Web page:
See Also...

If you are interested in birds, you may also like to read what's on our Birds on Magog Down page.

Bird Club - come and join us!

If you have never given birdwatching a try do come along on the first Saturday of the month (meeting in the car park at 8am from April to October; slightly later at 8.30 am from November to March).

Membership is very informal–– just turn up and enjoy the birding walk. It is a healthy way of getting fresh air and exercise, and de-stressing while learning about birds.

We welcome new members of any age from beginners to life-time bird watchers. Sorry, no dogs

skylark_garth_cropped_250Photo: Skylark (Alauda arvensis) © Garth Peacock 2015

The next Bird Club walk will be on Saturday 7th September 2019.

The next meeting is due on Saturday 7th September: meet in the car park at 8am; we walk for about 2 hours. If the forecast is bad, it may be delayed to the following week - follow us on Twitter for the latest updates.  All welcome, sorry no dogs.

Bird reports 2018 next

Report of Stapleford Bird Club - December 2018

The walk was delayed by a week because of rain. Saturday the 8th was a beautifully sunny day but we were fearful that the strong wind would cause some small birds to hunker down, and we were correct.   The car park was not too windswept and we noted two Fieldfares and 9 Redwings (the winter thrushes), one singing Robin and one calling out of sight, and two Jackdaws; and around the bird feeders at the far end there were brightly coloured Blue Tits and Great Tits, Chaffinches, a Dunnock and Blackbird, and a Magpie. A scattering of Black-headed Gulls flew over, on their way to their feeding grounds.  Some rather weak Robin song was heard as we walked by Memorial Wood, and in Magog Wood we heard two more in song, and a small mixed flock of tits including a single Long-tailed Tit. In the distance a Buzzard drifted over the tree line from the Wandlebury direction, its underwings brightly lit in the sunshine. A Herring Gull flew low over Feoffee’s Field but didn’t settle.  A Blackbird was alarm-calling loudly and repeatedly on Little Trees Hill and 30 or so Woodpigeons were perched in the trees, sheltering from the wind.    We saw that the Kestrel nest box was stuffed full of dead leaves; how many squirrels can fit together into the roost?

The sheep have long since gone from the Sheep Paddocks but a mixture of Rooks, Carrion Crows and Jackdaws continue to feed on invertebrates there.  At the end of Villedomer Wood we decided to miss out the longer walk to Vestey Wood and instead turned left and walked across the field to check the wild bird winter food strip at the far end.  The number of Linnets is building up nicely, 42 this time, and a Yellowhammer called from the hedge.  A further 60 corvids was feeding in the fields and a solitary Skylark called and a Meadow Pipit flew into the barley stubble.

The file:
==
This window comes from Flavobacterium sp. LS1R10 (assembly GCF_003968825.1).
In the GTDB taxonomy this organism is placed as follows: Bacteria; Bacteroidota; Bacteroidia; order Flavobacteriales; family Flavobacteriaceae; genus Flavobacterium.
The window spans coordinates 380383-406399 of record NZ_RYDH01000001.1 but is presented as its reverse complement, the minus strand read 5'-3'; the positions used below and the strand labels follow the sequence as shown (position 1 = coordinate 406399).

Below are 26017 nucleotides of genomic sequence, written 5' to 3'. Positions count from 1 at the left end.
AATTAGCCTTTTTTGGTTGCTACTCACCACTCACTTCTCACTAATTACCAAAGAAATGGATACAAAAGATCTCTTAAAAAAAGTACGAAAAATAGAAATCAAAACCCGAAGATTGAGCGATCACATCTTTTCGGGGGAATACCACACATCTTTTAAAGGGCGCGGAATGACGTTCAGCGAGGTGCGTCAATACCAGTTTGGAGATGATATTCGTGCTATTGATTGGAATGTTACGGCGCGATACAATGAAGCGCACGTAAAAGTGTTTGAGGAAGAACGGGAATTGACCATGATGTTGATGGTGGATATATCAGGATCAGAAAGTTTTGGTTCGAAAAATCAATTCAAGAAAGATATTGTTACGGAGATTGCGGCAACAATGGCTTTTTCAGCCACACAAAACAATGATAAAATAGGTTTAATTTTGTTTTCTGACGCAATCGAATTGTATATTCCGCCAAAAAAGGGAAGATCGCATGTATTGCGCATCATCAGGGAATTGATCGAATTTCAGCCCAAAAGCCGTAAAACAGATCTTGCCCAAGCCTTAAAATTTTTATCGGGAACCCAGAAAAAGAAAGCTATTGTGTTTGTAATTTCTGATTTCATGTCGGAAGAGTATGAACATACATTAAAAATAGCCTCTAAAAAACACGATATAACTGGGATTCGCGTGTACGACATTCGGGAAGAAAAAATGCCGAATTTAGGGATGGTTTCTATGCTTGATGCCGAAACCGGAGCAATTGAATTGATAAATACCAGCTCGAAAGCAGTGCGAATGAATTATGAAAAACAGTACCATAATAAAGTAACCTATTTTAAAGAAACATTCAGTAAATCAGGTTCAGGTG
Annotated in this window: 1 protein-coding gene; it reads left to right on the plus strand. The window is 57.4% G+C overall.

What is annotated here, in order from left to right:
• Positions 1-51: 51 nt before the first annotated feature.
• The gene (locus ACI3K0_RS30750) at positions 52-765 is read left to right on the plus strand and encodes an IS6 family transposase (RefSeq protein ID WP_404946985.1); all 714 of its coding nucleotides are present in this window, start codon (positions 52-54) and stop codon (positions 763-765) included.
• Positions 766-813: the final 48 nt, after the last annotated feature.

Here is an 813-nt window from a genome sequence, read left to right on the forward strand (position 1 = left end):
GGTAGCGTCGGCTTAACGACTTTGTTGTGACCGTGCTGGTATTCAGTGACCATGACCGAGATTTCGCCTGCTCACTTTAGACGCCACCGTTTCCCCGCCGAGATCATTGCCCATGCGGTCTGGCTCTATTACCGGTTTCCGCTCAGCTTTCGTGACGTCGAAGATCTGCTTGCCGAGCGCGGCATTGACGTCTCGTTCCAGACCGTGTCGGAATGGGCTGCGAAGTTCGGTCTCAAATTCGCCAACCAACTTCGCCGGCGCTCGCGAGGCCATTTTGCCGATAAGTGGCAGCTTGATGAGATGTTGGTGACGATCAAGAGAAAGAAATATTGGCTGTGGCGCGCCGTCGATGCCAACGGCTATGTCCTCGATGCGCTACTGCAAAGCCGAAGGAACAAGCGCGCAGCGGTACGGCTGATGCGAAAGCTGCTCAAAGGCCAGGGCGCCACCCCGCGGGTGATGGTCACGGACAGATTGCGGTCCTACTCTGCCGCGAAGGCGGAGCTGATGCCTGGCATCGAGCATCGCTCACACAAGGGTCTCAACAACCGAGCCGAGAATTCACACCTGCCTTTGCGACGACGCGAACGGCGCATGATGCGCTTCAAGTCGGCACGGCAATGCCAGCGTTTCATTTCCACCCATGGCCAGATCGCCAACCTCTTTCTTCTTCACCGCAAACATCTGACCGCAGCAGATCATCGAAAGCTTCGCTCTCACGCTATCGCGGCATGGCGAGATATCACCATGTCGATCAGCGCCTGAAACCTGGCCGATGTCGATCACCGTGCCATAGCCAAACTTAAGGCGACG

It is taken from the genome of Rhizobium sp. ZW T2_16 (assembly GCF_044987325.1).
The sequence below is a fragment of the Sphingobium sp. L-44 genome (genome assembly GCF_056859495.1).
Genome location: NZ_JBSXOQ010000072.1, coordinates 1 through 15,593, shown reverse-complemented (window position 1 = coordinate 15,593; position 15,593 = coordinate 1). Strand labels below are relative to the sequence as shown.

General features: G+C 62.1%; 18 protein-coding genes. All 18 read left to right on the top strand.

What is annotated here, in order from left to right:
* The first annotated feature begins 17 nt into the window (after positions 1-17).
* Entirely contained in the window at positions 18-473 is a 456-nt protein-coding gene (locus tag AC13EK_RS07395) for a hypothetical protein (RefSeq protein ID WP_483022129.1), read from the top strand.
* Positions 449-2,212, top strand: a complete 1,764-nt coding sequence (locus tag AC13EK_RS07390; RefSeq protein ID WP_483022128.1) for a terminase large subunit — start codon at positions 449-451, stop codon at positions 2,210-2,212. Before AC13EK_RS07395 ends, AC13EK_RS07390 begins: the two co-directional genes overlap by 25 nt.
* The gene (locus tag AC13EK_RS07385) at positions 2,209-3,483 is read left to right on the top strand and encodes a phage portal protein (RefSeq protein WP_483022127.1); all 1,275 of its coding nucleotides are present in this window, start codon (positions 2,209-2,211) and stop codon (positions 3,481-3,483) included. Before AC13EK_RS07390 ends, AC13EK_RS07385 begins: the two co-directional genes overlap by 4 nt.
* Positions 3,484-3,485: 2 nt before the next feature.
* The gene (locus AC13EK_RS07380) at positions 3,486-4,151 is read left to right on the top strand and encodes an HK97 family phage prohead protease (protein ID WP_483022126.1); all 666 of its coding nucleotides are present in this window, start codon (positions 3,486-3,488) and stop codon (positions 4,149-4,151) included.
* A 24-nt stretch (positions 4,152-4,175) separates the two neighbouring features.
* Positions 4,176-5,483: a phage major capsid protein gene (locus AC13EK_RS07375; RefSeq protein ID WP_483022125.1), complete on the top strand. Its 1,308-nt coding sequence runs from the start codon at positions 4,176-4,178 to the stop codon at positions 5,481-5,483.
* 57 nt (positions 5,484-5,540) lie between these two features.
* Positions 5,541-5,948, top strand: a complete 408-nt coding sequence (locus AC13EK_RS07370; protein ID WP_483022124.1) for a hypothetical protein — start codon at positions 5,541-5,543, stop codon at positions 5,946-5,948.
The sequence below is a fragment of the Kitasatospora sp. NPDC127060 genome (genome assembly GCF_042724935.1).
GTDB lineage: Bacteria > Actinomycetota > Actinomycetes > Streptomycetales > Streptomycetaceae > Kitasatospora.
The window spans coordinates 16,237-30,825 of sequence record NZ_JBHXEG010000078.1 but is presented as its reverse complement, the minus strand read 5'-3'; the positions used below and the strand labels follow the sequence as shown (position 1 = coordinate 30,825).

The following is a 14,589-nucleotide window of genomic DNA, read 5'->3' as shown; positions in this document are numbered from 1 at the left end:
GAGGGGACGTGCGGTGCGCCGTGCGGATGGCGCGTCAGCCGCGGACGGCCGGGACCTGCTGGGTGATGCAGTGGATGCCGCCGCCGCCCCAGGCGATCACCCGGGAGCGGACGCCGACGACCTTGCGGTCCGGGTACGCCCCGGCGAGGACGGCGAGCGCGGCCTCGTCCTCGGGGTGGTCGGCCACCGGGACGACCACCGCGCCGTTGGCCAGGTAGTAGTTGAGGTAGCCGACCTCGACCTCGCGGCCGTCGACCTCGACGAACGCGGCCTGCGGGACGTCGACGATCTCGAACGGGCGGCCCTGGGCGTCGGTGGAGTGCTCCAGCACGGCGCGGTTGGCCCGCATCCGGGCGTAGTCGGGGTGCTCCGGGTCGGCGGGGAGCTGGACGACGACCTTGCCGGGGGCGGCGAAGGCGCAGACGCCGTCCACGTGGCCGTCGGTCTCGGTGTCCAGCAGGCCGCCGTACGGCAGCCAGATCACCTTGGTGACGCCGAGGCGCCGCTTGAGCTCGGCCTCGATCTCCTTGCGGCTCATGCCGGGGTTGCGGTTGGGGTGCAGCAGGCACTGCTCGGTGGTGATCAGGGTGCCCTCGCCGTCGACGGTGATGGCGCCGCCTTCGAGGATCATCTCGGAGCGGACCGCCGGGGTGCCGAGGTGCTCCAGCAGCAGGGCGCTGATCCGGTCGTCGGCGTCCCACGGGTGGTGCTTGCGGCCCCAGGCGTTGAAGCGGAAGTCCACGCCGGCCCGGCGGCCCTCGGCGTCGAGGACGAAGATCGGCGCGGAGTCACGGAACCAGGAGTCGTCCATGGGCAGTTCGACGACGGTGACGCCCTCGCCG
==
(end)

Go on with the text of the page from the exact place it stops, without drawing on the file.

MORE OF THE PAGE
Altogether 21 bird species were noted on the Down.  As we walk only once a month and in the early morning inevitably we don’t encounter all the bird activity.  In the days around the date of the walk,  late afternoon has had some interesting numbers of birds – up to 20 Yellowhammers, two Corn Buntings and 5 Meadow Pipits have been seen in the field by the winter food strip, some moving on to roost at Wandlebury, and Redwings and a few Fieldfares are regularly roosting near the car park.

     Mike Foley


December 2018

Long-term Survey of Breeding Birds

In February 2012, Bryan Davies and Robin Cox of Cambridgeshire Bird Club proposed a long term breeding bird survey on Magog Down.

Full reports of the first six years of this survey can be found here:

2017 Report

2016 Report

2015 Report

2014 Report

2013 Report

2012 Report

Birds on Magog Down

We publish the monthly reports of Stapleford Bird club here, plus other occasional bird-related articles; hot links in each report will take you to the RSPB information page for each bird spotted.

The gallery below shows a random selection of the birds that have been seen on Magog Down.

  • Linnet male.jpg
  • Long tailed tit.jpg
  • Green woodpecker.jpg
  • Blackbird.jpg
  • Magpie.jpg
  • Gull.jpg
  • Whitethroat male.jpg
  • Garden Warbler.jpg